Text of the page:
Phosphorous acid for controlling <i>Phytophthora</i> taxon Agathis in kauri glasshouse trials
AbstractPhytophthora taxon Agathis (PTA) is a serious problem in Auckland and Northland kauri forests Phosphorous acid (phosphite) is a potential treatment for infected or threatened trees In vitro tests on phosphiteamended agar showed that PTA was more sensitive to phosphite than other Phytophthora species commonly controlled by this chemical Before progressing to forest trials phosphite efficacy was tested on PTAinoculated kauri seedlings in the glasshouse Twoyearold kauri seedlings were inoculated with PTA applied directly to trunk wounds or by soil application Phosphite was applied as a foliar spray as a trunk injection or as a soil drench either 5 days before or 5 days after inoculation All untreated control trees died whether trunk or soilinoculated With phosphite injection survival was 100 following PTA soil inoculation and 67 following trunk inoculation Foliar spray and soil drenchapplied phosphite treatments were less effective than trunk injection although some trees survived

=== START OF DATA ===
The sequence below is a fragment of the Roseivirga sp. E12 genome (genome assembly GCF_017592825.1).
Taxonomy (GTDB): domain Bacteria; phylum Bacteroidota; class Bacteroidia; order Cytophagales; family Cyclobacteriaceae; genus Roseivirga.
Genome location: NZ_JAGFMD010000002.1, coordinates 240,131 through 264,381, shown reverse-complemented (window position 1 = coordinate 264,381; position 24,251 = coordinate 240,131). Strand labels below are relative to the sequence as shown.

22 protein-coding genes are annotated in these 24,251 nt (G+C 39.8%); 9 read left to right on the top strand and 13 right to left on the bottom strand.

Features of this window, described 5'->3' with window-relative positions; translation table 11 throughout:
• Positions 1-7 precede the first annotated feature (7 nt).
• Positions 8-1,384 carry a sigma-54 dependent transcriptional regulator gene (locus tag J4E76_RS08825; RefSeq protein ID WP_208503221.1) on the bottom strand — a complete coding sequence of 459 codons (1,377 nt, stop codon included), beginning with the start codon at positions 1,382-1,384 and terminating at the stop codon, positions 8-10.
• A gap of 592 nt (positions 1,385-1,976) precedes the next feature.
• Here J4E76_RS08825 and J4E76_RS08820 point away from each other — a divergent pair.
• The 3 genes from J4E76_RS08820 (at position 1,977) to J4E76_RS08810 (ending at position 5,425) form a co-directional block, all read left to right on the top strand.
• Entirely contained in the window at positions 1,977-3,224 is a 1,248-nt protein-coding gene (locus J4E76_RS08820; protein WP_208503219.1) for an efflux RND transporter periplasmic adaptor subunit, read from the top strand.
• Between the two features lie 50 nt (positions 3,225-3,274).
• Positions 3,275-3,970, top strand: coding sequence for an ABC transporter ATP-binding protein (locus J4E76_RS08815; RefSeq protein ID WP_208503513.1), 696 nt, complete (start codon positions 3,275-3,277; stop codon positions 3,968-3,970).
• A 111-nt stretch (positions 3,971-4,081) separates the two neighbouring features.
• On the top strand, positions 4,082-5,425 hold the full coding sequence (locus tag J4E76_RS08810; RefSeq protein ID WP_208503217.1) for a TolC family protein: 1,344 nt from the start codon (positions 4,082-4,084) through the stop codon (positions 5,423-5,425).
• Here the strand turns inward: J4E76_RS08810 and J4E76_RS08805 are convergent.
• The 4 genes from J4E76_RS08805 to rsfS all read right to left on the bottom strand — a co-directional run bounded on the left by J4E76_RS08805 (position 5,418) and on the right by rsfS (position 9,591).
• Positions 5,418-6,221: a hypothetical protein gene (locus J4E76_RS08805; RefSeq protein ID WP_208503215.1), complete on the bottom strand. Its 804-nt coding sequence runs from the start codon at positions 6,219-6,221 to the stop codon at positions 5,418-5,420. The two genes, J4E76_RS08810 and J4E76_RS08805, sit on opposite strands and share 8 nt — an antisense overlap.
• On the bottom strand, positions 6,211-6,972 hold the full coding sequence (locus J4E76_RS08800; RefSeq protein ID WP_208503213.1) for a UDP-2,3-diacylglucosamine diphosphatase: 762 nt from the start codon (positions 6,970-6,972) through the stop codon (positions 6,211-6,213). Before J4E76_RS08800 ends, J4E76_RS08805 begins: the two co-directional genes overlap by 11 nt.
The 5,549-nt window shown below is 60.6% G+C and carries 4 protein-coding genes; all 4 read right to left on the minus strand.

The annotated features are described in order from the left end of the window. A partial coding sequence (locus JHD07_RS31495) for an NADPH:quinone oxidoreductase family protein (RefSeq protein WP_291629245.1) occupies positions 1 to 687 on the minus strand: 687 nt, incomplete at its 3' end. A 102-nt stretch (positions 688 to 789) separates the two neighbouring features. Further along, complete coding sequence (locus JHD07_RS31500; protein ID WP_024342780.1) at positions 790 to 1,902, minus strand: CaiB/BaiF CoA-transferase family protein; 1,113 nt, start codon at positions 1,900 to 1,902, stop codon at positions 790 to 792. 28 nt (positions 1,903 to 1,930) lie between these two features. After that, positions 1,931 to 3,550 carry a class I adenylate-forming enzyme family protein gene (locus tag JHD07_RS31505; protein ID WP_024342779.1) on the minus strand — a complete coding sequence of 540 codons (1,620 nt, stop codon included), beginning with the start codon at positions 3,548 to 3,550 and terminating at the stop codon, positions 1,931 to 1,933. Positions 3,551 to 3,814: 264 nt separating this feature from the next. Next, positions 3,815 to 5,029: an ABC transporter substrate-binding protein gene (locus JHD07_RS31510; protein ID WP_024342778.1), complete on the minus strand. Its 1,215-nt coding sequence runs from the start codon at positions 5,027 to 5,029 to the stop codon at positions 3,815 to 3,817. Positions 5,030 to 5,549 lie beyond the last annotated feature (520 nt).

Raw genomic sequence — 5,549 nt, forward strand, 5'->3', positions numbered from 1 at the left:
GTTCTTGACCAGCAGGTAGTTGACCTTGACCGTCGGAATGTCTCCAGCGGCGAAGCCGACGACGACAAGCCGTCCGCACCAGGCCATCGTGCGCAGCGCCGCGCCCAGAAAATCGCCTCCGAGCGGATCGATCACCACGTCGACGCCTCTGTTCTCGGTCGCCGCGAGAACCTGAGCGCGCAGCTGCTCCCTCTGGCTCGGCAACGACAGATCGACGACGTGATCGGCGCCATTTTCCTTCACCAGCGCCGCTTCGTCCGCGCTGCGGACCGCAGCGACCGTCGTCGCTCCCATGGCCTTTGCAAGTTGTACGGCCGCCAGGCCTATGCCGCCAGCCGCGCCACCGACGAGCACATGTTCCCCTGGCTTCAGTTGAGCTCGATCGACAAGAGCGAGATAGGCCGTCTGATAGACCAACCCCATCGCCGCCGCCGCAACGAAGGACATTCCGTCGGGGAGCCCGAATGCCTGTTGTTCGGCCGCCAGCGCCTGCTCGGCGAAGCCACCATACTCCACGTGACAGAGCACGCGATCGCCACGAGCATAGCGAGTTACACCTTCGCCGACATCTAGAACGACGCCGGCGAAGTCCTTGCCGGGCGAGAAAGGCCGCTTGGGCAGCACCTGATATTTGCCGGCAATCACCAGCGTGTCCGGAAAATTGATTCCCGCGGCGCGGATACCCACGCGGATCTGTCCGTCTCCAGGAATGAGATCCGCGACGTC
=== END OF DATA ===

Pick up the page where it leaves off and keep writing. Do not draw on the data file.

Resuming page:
How to Cite
Horner, I.J., and E.G. Hough. “Phosphorous Acid for Controlling <i>Phytophthora</i> Taxon Agathis in Kauri Glasshouse Trials”. New Zealand Plant Protection 66 (January 8, 2013): 242–248. Accessed January 24, 2022. https://journal.nzpps.org/index.php/nzpp/article/view/5673.